One problem with many computer-based systems is the low level of the interface through which an operator communicates with the system. Frequently, the user is required to go into great detail in order to specify commands, and to use terms that are unnatural to him and to his application. For example, in the case of conventional formatting systems, the user must essentially be an amateur typographer in order to produce a typeset quality document. He must explicitly control the selection of type styles, leading, and page layout, issues with which he is unfamiliar and in which he possesses no particular expertise. This places demands on the operator that he is unlikely to be able to meet. Providing the average office worker with a low level formatting language amounts to a prescription for the production of ugly documents. Even the user who manages to learn a low level formatting language will not be able to successfully tap the capabilities of sophisticated electronic printers.

Etude allows a user to express himself in terms that are natural to him and his task, both when editing and when formatting. For editing, Etude has an “English-like” command structure, in which familiar primitives are combined into commands. A typical command has the form: action / (optional) modifier / object. An action might be delete or copy; a modifier could be next or a number, like 3; and an object could be word, line, paragraph, and the like. Thus, typical commands include delete 3 words and copy next paragraph.

The typical user of Etude does no direct formatting of his document in the sense of providing low-level commands to the system to specify type faces, spacing, margins, and the like. Rather, the user merely identifies and names the components of the document in terms of the familiar vocabulary of conventional office documents. For example, an operator might identify the document on which he was working as a report, indicating within it the title page. the abstract, the sections, the summary, and so on; within each section, he would indicate the paragraphs and any other constituent structures to appear. (This approach to format specification is the same as that employed by the Scribe formatting system. [5]) Etude employs a database of formatting information that specifies how documents and document components of different types should appear, and uses it to construct formatted documents in keeping with the user’s requirements. Substantial formatting expertise is embedded in this database; moreover, it can be modified or extended as needed, to conform with the requirements of individual offices and the people who work in them.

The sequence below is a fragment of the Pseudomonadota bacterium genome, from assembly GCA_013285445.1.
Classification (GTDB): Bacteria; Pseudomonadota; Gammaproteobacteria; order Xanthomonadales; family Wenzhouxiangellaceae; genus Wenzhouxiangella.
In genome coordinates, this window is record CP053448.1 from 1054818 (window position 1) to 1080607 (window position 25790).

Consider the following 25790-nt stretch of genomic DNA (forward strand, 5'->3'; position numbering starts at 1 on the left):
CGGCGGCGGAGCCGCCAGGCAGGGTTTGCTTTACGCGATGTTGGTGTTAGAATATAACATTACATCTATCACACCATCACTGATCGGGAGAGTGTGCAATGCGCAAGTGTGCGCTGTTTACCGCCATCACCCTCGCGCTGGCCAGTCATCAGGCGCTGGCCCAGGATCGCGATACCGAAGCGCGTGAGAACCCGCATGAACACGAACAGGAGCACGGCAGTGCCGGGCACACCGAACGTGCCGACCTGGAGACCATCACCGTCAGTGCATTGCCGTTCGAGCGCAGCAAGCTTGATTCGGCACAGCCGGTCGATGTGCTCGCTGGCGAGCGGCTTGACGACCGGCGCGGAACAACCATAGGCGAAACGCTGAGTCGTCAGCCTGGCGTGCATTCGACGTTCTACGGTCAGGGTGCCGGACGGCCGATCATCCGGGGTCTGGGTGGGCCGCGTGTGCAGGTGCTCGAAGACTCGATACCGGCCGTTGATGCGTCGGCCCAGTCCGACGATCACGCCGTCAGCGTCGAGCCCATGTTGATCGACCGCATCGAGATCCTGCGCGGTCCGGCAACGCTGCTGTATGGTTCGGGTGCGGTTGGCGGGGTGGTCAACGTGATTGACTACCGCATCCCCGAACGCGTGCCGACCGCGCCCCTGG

A second major shortcoming of present word processing systems is the delayed feedback loop inherent in “batch” formatting. In conventional systems, the user intersperses commands with the text of his document. These commands control the “format” the text in which they are embedded (i.e., how the text will appear when printed). The formatter component of a word processing system interprets these commands, and constructs pages with appropriate appearance. However, the operator, when in the process of specifying format commands, does not see their effect; he is working “blind,” with the raw form of the document. In short, the “editor” and “formatter” components of the system are not integrated with one another; they are invoked in a sequential fashion. In large part, this is a consequence of the fact that the translation required to create a formatted document from its specifications is time-consuming and therefore tends to be done infrequently (i.e,, in “batch” mode). The net result is a delay that considerably encumbers the process of creating a document with a desired appearance.